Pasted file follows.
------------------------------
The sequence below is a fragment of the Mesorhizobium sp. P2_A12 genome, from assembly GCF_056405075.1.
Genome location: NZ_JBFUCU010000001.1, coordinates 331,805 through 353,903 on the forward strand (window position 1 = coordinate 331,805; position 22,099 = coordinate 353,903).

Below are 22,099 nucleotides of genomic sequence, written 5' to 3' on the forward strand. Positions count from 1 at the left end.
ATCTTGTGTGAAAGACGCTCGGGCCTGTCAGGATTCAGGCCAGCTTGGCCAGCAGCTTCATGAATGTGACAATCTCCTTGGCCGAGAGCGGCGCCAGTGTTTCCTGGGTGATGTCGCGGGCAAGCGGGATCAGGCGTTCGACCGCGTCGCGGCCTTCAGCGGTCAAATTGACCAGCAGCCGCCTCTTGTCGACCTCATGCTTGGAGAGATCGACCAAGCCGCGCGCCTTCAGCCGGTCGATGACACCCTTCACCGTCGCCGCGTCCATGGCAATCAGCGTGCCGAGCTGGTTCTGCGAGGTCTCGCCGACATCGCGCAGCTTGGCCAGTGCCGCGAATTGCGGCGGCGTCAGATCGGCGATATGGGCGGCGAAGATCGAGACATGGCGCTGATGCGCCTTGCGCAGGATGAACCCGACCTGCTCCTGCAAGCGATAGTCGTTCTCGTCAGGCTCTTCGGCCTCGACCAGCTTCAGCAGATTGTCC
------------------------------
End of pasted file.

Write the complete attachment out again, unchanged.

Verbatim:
The sequence below is a fragment of the Mesorhizobium sp. P2_A12 genome, from assembly GCF_056405075.1.
Genome location: NZ_JBFUCU010000001.1, coordinates 331,805 through 353,903 on the forward strand (window position 1 = coordinate 331,805; position 22,099 = coordinate 353,903).

Below are 22,099 nucleotides of genomic sequence, written 5' to 3' on the forward strand. Positions count from 1 at the left end.
ATCTTGTGTGAAAGACGCTCGGGCCTGTCAGGATTCAGGCCAGCTTGGCCAGCAGCTTCATGAATGTGACAATCTCCTTGGCCGAGAGCGGCGCCAGTGTTTCCTGGGTGATGTCGCGGGCAAGCGGGATCAGGCGTTCGACCGCGTCGCGGCCTTCAGCGGTCAAATTGACCAGCAGCCGCCTCTTGTCGACCTCATGCTTGGAGAGATCGACCAAGCCGCGCGCCTTCAGCCGGTCGATGACACCCTTCACCGTCGCCGCGTCCATGGCAATCAGCGTGCCGAGCTGGTTCTGCGAGGTCTCGCCGACATCGCGCAGCTTGGCCAGTGCCGCGAATTGCGGCGGCGTCAGATCGGCGATATGGGCGGCGAAGATCGAGACATGGCGCTGATGCGCCTTGCGCAGGATGAACCCGACCTGCTCCTGCAAGCGATAGTCGTTCTCGTCAGGCTCTTCGGCCTCGACCAGCTTCAGCAGATTGTCC